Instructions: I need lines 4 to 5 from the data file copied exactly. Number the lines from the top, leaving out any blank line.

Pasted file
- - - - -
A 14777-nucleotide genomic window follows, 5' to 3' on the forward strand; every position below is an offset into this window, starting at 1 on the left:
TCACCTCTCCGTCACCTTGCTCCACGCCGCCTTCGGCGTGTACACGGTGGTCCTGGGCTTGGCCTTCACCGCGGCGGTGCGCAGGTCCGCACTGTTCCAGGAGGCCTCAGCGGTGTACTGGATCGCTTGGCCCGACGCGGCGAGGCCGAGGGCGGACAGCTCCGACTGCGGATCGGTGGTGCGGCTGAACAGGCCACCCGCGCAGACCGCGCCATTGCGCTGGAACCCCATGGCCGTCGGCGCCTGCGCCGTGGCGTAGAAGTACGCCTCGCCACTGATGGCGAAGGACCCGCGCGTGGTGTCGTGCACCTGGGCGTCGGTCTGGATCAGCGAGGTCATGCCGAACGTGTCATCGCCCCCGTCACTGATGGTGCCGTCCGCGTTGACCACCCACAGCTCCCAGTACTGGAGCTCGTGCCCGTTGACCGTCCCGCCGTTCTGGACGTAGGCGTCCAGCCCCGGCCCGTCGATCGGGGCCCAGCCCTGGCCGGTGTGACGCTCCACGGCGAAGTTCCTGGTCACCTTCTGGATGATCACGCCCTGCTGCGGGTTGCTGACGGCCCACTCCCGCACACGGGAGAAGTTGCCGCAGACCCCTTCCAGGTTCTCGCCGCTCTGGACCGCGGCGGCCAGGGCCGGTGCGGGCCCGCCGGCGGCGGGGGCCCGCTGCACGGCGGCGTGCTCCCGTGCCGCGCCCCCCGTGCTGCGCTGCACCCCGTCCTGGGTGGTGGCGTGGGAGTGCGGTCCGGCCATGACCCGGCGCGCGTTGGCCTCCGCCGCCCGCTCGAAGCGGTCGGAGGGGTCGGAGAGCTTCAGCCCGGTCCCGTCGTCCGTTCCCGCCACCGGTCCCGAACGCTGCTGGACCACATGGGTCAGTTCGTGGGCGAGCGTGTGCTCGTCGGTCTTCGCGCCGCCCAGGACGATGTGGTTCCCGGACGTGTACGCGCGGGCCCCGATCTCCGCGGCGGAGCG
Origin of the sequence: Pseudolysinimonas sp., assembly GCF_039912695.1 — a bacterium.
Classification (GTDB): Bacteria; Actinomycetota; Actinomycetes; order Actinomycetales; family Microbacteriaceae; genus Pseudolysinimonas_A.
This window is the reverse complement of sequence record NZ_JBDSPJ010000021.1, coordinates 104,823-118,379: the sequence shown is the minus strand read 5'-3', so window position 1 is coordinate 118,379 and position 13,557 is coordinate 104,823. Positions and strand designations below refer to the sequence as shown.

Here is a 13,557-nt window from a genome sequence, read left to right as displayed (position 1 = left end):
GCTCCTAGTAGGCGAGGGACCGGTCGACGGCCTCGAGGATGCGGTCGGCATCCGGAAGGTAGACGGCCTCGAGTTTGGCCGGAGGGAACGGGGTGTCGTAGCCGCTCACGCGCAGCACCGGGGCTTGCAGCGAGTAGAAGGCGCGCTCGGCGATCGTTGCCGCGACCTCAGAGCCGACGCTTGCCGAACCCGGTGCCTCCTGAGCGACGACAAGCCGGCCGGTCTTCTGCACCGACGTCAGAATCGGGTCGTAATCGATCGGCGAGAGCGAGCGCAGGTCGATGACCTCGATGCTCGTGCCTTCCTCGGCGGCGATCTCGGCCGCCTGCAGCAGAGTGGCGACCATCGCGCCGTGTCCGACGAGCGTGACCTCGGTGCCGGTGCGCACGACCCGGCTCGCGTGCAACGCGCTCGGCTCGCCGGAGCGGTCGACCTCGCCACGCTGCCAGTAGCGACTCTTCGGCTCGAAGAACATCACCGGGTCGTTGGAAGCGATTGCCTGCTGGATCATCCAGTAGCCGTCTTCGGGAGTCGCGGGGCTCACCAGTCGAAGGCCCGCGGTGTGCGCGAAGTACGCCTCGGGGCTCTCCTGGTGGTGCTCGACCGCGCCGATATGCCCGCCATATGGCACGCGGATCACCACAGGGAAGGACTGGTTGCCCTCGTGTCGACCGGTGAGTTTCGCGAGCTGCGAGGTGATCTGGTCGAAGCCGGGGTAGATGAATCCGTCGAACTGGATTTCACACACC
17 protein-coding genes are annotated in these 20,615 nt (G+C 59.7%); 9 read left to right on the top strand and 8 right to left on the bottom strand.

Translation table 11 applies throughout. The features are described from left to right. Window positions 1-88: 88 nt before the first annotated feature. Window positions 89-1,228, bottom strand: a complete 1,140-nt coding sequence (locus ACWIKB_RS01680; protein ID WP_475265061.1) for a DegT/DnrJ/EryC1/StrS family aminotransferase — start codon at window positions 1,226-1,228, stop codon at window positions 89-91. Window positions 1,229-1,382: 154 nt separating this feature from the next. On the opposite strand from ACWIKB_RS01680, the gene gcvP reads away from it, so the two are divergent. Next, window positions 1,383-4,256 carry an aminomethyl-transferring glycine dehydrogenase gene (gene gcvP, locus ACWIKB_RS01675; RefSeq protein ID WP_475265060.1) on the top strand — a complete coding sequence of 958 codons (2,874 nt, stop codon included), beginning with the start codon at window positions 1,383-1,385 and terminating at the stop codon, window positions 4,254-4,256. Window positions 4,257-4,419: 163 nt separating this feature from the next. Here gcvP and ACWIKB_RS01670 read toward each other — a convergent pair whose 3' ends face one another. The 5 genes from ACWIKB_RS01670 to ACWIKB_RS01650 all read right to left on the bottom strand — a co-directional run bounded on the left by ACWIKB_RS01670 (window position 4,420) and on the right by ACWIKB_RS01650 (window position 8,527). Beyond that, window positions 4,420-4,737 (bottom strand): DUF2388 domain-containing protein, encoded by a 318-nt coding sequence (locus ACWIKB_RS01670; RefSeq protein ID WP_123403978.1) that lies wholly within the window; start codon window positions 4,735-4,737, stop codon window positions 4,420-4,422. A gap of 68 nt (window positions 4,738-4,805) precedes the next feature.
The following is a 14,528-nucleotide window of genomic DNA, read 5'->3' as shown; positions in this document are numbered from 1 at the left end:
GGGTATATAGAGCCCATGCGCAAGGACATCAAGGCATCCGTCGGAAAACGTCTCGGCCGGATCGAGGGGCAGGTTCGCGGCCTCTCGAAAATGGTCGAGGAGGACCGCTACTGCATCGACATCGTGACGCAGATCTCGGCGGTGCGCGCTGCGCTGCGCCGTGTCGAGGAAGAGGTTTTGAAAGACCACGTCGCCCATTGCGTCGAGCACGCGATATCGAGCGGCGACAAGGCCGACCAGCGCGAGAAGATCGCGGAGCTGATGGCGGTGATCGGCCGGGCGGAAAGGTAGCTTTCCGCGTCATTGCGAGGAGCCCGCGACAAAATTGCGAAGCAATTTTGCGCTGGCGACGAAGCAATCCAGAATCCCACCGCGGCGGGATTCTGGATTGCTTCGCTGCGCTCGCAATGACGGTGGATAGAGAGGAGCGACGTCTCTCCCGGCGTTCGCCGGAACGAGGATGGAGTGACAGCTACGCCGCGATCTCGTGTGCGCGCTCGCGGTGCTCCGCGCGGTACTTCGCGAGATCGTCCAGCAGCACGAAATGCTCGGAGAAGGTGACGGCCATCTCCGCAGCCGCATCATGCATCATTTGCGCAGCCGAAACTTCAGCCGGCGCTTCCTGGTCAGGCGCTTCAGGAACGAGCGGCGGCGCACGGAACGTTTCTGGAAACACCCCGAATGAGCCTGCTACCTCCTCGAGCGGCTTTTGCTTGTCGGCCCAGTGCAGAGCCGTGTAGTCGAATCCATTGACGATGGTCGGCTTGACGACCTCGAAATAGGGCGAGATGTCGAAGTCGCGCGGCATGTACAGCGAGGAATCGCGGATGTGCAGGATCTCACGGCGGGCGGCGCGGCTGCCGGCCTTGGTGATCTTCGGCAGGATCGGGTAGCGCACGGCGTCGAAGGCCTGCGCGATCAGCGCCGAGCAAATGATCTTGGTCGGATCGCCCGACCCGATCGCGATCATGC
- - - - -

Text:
Classification (GTDB): Bacteria; Actinomycetota; Actinomycetes; order Actinomycetales; family Microbacteriaceae; genus Pseudolysinimonas_A.
This window is the reverse complement of sequence record NZ_JBDSPJ010000021.1, coordinates 104,823-118,379: the sequence shown is the minus strand read 5'-3', so window position 1 is coordinate 118,379 and position 13,557 is coordinate 104,823. Positions and strand designations below refer to the sequence as shown.